09 Feb Dental Tips for Children’s Dental Health Month
February is National Children’s Dental Health Month, and in recognition we are offering parents and caregivers dental tips for good oral health, and to help instill good dental habits in children. Setting up good habits early is important as ADA statistics show that caries, also known as tooth decay, is the most common, chronic childhood disease in the United States, and it’s five times more common than asthma. It is imperative that good habits are instilled early, because unlike asthma, caries can be easily prevented with knowledge, and good daily hygiene habits.
This year’s National Children’s Dental Health Month campaign theme is “Defeat Monster Mouth”, and in light of that, here are some tips on how to help keep your child’s mouth healthy, and free of cavity causing bacteria:
Spit is not clean. Cavities can be spread through saliva, as a caries-causing bacterium is passed through saliva. The main culprit is the bacterium Streptococcus mutans, and these cavity-causing bacteria can be passed from person to person through the transfer of saliva by sharing utensils, kissing, and even by blowing on food. This should be kept in mind even if your child does or does not have teeth, as infancy and the time during your child’s first tooth eruption is when your child is the most susceptible, and their teeth are very vulnerable to decay due to the softness of the enamel. Even if your child has no teeth, as the bacteria tends to stick around and colonize, attacking the teeth when they come in.
When the first tooth erupts, have your child evaluated by a pediatric dentist. Bringing your child to the dentist with his/her first tooth, or no later than their first birthday is recommended by the American Academy of Pediatric Dentistry. Your child’s first dental appointment should be treated like a wellness checkup, and continuous dental checkups are highly recommended. This is highly recommended, especially if you are a new parent, as your dentist should be able to guide you and offer you helpful advice and tips on how to set up proper, healthy dental habits for your children.
When the first tooth comes in, immediately begin to instill daily dental habits. Due to the truly unavoidable bacteria transfer that will occur when you are kissing your child, it is imperative that your child’s tooth or teeth is brushed daily. You should not be waiting until your child is 3 years old, and has their full set of baby teeth in order to begin this daily routine. Your pediatric dentist should be able to help any new parents with this, and should be able to educate them on how to brush, and to how much toothpaste should be used; there is also a wealth of information on this topic on the internet.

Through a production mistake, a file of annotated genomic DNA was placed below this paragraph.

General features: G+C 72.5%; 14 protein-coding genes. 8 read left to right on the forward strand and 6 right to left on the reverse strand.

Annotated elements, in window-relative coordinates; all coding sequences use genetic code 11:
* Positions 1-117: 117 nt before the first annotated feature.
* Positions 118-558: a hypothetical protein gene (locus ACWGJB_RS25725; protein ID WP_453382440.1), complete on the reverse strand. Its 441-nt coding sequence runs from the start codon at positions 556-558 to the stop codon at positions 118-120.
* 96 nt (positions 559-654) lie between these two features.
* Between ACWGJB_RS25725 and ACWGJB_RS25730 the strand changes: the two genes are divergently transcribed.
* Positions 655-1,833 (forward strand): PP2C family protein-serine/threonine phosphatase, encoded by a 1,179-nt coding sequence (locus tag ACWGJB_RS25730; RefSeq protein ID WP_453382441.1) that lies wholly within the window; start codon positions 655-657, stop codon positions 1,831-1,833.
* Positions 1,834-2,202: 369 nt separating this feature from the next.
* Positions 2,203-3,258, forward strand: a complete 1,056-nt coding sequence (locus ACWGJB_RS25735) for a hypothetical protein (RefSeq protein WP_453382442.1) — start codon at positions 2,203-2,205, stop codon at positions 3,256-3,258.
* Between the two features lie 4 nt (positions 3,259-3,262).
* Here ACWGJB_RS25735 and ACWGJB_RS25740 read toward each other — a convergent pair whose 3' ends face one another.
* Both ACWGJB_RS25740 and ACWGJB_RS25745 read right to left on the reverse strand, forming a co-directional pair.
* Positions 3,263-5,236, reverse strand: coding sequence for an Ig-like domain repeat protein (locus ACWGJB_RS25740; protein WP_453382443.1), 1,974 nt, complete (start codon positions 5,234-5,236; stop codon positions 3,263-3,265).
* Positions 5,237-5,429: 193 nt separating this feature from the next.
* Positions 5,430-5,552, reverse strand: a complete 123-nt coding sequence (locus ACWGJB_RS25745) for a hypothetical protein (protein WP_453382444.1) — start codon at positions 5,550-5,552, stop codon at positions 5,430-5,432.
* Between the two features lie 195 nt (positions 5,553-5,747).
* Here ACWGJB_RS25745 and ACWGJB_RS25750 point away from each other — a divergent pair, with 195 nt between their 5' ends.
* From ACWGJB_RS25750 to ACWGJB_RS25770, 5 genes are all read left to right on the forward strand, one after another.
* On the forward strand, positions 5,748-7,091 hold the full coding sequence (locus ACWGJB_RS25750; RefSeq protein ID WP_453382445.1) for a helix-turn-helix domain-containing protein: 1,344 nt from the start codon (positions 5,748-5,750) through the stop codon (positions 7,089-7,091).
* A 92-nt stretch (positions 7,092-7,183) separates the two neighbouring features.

Parents should also have good, healthy dental habits. The transmission of mouth bacteria from parents to children is unavoidable; you have to kiss your children, and sometimes their food is too hot, so you have to cool it down by blowing on it. It’s impossible to live in a bubble, but because of this, as a parent or a caregiver you also must have good dental habits to help decrease the likely hood of bacterium transfer. If you don’t have good habits, don’t fret, your children can be excellent motivation to help you fix some of your own bad dental behaviors.
Make brushing fun! Make dental hygiene a routine by using a sticker chart to track and reward brushing. You can download and print one online, make your own, or pick one up from your local store (dollar stores typically carry these charts, as well as stickers, if you are on a budget). This can help motivate your child, in addition to making him/her feel more involved, since marking off each time they brush will give them a daily goal. Lastly, try to tailor the sticker chart, as well as the dental ‘tools’ to your child’s interests, because if kids enjoy what they are doing, they are more likely to continue; helping to ensure that these habits will be lasting ones.
Lastly, be involved. Try to be involved with your children when they are brushing their teeth, and a good way to do so is to brush your teeth with them daily. Not only will you be able to monitor them to ensure that they are developing proper habits, but it can also create fun, lasting memories as well. Plus, as previously mentioned, if you have bad habits yourself this can be a great way to keep yourself on track as well. Another thing is you should bring your child, or children along and allow them to choose (within reason of course) when shopping for a new toothbrush, toothpaste, and for other dental heath items. Additionally, if you take the route of the sticker chart, allow them to pick out the chart, or create one together. Turn the daily mundane tasks into bonding moments that both parties will cherish for a lifetime.